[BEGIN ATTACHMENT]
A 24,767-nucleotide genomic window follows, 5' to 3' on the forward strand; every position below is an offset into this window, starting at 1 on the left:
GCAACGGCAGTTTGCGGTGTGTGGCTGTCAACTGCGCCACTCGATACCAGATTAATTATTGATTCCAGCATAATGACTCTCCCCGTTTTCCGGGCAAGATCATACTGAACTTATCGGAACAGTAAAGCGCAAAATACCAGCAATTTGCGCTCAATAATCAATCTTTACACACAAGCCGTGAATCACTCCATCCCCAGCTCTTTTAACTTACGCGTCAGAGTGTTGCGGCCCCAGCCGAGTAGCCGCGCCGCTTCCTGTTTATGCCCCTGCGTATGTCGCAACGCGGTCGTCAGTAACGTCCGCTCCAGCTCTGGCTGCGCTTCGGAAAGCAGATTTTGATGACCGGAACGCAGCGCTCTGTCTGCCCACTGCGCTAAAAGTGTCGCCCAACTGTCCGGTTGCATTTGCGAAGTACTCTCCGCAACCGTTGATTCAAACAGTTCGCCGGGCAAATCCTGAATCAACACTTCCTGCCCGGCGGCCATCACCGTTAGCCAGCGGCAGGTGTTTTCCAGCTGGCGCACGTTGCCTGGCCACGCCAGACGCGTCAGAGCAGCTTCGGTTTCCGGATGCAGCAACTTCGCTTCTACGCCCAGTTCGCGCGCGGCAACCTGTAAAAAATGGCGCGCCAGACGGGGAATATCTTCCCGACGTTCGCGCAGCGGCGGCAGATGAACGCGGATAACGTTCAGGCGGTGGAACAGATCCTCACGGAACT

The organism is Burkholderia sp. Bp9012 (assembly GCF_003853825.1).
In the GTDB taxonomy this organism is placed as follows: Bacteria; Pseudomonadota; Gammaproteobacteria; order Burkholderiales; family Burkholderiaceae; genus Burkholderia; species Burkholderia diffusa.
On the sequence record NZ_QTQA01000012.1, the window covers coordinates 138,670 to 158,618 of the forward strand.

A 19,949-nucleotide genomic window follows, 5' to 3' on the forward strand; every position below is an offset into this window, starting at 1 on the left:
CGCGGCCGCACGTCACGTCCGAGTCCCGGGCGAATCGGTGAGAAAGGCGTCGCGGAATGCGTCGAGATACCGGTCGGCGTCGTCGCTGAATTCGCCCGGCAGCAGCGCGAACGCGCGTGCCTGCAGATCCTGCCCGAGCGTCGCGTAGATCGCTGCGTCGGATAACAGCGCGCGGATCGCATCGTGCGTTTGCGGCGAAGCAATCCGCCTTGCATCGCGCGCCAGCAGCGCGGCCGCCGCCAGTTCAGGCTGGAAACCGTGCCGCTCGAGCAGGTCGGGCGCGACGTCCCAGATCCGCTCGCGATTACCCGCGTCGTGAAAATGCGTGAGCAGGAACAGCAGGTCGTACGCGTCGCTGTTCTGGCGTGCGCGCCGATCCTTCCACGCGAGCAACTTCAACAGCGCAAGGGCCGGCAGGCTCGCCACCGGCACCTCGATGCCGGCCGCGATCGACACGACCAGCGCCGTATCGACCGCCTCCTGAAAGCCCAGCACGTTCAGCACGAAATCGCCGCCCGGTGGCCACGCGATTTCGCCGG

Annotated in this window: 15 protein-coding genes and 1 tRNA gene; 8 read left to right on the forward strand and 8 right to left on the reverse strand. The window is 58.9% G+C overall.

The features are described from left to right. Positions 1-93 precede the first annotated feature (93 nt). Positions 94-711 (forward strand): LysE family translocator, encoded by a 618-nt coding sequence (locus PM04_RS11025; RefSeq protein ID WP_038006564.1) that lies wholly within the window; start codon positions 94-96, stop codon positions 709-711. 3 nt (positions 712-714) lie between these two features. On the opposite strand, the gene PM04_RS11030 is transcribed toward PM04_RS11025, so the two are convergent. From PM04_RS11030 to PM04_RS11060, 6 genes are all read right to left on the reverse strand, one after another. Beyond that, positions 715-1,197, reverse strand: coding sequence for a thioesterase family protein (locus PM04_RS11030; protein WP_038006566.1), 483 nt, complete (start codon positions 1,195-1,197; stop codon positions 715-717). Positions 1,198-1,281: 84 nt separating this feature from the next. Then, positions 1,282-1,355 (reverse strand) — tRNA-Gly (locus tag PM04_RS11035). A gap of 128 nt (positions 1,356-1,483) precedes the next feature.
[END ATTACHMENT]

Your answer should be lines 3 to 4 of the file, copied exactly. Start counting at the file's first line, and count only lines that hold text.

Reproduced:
The organism is Burkholderia sp. Bp9012 (assembly GCF_003853825.1).
In the GTDB taxonomy this organism is placed as follows: Bacteria; Pseudomonadota; Gammaproteobacteria; order Burkholderiales; family Burkholderiaceae; genus Burkholderia; species Burkholderia diffusa.